You could learn the witches’ way to dealing with toothaches, wounds, and cheating at dice — while also helping scientists.
Two people in 1600s England — presumably witches — handwrote a book of charms (or more). We don’t know what happened to them or how the books survived the anti-witch persecution that rampaged through Europe, but the books did survive. The independent Newberry Library has re-discovered them and has started work on translating them. The problem is, there’s a lot of painstaking work, so they’re calling on citizens to chip in and help with the translation.
The Book of Magical Charms, The Commonplace Book and Cases of Conscience Concerning Witchcraft have already been scanned and uploaded to the Newberry Library’s “Transcribing Faith” portal and some people have already started work. You don’t need to have any special skills, just a lot of curiosity — and some patience.
“You don’t need a Ph.D to transcribe,” Christopher Fletcher, coordinator of the project and a fellow of the Andrew W. Mellon Foundation, tells Smithsonian.com. “[The initiative] is a great way to allow the general public to engage with these materials in a way that they probably wouldn’t have otherwise.”
Of course, this isn’t exactly a piece of cake. This is archaically spelled English and Latin handwriting, often accompanied by mystifying drawings which make it extra hard to read. But if you get through it, you’ll not only help historians add depth to our understanding of 17th-century society but also learn a spell or two.
Spells and Charms — with recipes
The manuscripts hold many bizarre, even frightening methods, promising to bring great power to the user. It’s an interesting mixture of occult arts and religion, all mixing Latin and English. Here are some of the bits that have already been translated, though we definitely don’t recommend following them:
Handling nose bleeds and periods
For excessive bleeding at the nose.
Take a few drops of the parties bloud
in herds or in a linen cloth, burne
alltogether: Et fecit. [and it is done]
Pro eodem [for the same]
Drye a little of the Pacients bloud
on a fireshovel over the fire, blow it
with a Quil into his nostrills.
This seldom or never fayleth.
To stop the bleeding of a wound.
the dried bloud of the partie applied
therunto doth it when all other faile.
To help the Crampe.
Take a piece of Parchemint as much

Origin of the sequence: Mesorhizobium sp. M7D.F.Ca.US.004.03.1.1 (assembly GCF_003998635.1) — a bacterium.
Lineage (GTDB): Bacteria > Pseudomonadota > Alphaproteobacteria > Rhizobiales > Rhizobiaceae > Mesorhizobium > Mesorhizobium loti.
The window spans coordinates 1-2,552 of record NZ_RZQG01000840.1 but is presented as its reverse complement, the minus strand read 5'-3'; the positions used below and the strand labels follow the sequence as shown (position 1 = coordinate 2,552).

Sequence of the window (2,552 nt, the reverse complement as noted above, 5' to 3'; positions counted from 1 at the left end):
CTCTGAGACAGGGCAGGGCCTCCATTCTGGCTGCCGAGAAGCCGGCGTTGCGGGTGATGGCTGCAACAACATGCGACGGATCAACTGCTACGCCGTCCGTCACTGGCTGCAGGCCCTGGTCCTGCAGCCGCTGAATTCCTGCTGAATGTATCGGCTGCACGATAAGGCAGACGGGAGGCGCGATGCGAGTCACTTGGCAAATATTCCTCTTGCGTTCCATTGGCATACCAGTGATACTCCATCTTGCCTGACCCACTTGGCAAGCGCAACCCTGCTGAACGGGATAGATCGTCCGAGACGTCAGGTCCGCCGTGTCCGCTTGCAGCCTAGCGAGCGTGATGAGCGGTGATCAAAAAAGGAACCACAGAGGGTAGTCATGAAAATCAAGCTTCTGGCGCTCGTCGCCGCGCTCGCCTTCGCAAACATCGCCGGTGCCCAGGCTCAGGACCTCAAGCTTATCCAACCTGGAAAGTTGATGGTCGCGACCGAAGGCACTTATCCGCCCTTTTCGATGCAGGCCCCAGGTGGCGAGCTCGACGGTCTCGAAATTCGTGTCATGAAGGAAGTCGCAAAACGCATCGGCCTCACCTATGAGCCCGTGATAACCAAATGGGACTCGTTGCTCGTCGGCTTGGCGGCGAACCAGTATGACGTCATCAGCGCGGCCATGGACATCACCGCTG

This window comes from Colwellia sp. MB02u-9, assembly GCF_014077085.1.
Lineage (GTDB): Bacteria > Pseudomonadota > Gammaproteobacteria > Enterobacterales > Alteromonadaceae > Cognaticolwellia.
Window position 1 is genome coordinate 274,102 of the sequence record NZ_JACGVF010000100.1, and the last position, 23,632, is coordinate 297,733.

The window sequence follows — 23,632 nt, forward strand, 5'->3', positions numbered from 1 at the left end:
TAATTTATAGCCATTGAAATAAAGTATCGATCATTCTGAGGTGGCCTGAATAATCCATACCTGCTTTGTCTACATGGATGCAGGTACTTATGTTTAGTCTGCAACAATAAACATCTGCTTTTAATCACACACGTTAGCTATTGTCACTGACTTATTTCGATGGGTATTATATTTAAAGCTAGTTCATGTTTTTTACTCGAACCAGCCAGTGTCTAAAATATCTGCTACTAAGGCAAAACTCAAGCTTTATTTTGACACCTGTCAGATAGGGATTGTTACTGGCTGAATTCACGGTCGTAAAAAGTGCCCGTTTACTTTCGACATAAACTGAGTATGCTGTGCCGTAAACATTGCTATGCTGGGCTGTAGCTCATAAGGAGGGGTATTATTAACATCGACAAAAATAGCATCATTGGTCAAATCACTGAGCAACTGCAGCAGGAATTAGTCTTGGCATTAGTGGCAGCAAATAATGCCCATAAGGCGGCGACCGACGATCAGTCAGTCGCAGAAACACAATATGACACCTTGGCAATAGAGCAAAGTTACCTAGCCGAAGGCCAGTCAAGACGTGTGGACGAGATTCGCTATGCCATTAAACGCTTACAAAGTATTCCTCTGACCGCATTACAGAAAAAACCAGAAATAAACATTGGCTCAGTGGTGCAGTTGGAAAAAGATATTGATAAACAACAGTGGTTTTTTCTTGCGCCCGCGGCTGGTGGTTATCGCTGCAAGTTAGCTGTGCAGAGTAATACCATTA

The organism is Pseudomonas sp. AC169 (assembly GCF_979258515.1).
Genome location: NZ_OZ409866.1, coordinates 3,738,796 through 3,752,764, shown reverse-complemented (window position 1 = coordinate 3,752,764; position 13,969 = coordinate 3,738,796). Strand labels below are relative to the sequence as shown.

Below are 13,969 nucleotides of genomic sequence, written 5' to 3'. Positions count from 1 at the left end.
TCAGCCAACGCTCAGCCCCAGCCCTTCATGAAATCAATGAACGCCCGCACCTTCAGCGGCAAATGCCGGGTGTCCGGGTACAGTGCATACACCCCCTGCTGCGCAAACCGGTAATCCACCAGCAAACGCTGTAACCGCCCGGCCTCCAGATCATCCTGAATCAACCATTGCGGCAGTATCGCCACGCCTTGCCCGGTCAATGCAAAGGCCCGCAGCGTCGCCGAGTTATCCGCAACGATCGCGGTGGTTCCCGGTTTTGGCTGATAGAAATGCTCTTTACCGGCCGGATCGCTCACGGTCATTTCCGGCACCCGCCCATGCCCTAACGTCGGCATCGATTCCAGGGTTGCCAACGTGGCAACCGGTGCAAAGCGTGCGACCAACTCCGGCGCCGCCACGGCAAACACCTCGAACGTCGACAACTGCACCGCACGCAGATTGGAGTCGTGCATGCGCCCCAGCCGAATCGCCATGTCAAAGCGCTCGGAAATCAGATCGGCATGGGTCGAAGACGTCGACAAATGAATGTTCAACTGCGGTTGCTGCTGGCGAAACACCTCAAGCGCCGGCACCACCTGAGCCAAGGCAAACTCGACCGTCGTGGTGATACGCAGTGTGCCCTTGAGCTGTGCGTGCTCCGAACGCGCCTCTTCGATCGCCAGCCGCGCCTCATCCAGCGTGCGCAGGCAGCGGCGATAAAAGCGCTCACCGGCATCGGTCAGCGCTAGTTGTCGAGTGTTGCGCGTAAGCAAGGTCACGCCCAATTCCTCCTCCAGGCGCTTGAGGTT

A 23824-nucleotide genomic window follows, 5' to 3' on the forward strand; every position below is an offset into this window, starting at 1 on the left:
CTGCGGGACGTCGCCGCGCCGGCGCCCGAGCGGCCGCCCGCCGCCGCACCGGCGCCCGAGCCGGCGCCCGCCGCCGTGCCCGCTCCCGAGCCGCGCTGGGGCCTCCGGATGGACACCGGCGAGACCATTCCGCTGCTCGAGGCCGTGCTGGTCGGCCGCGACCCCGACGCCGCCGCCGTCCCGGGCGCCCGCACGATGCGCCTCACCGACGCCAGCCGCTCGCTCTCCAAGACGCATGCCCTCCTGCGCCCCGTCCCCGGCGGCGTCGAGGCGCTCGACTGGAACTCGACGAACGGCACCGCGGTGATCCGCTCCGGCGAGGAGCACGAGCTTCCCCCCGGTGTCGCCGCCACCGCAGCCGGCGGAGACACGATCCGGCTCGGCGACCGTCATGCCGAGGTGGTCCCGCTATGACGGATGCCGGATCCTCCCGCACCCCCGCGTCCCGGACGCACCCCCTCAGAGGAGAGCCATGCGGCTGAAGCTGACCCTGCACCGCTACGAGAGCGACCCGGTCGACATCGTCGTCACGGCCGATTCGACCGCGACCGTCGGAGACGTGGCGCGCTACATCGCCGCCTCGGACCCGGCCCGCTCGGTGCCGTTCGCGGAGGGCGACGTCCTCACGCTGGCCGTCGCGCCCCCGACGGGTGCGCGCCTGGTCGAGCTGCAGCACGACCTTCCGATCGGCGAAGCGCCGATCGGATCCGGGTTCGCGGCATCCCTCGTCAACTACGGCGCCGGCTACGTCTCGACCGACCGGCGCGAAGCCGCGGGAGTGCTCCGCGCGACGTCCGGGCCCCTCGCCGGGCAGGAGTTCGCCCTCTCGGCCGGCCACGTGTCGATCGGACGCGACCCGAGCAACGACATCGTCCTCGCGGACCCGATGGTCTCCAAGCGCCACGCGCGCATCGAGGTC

as will goe about your legg in the
gartering place; write theron theis
folowing words Gut + Gut +
Egul + Getaul + and weare it
next your bare leg. It will help.
Fryer Bacons Charmeg
against the Toothache.
Fl. ha, hab, hur. hurs; geball. etc.
Pro eodem mordo.
Fl. A. Ab. hur, hus, gebal gamarita
The name of the partie diseased is to be
written right against the Charme upon
the other Side. Prik all the vowells. Et
fiet per Gratiam Dei. [and let it happen by the grace of God]
For the Toothache
Take a tooth out of a deadmans skull
and hange the same about the partie’s neck,
till the payne cease.
for the Toothache.
Write theis words upon a Paper. Aligat [cross]
Galis [cross] Aualis [cross]. Hang it about the
parties neck: et Sanus erit. [and it will be healthy]
How to make the most metal key ever — and make sure no creature can resist you
To make a Key
Take the Iron that is found unlooked for
make therof a key in the day and hour
of Venus the moon increasing; and when
the Key is made, put it at night wth
the Sacrifice of a white Cock in a
quadrangle way : Saying O Yee Spiritts
Naylon Achalaz, Receive this Sacrifice
that no Creature may resist against me
or this key, and that where this key is
put, or before what locks soever it be
turned about, I may prevaile and fulfil
my will. This sayd, write upon the Key
this figure [Image: ~ with two lines attached to the bottom as if it were a “F” where the prongs are facing downward] wth the bloud of the
same cock: Let it be there 3 dayes and
3 nights. Then in the third day before
the Cock crowe Take it out, and when
thou goest by any City Town or howse
Gates or dore Turn him from the left
parte and from the West to the East,
as yf you would open a lock,
[_____] Speculo magno exemplorum • [??] [Z?] Tih. Incamlaho. Exemplum [?] guomodo g[???] Juvanis yer prefermi IS quani[??]m Insemoho soferaras claus[??]as ex perfora apern[??] [snas?] postea aperr[?]e m[?] pofuis .
To speak with spirits
To Speak with Spirits
Call their names Orimoth, Belmoth Lymocke
and Say thus. I conjure you by the names
of the Angels + Sator and Azamor that
yee intend to me in this Aore, and send
unto me a Spirit called Sagrigit that
does fulfill my comanding and desire
and that can also understand my words
for one or 2 yeares [?]; or as long as I will.
Shedding light on forgotten beliefs
These are just some of the wondrous incantations and recipes presented in the book.
Newberry brought the books to light as part of a multidisciplinary project titled Religious Change: 1450-1700, exploring the relationship between books and religion — as you can imagine, there’s a lot of friction (to put it lightly). Consequently, not all books are witches incantations. Cases of Conscience tells the story of a Puritan leader involved in the Salem Witch Trials, contemplating the ethics of hanging witches.
It’s a fascinating journey, travelling down these old, forgotten corridors of history. The hatred and propaganda against alleged witches smeared history so much that it’s almost impossible to know what’s real and what’s not. The spells may not work, but people believed in them, and people were killed for these beliefs (or even just unfounded suspicions). At the very least, we owe it to them to try and understand what they really stood for.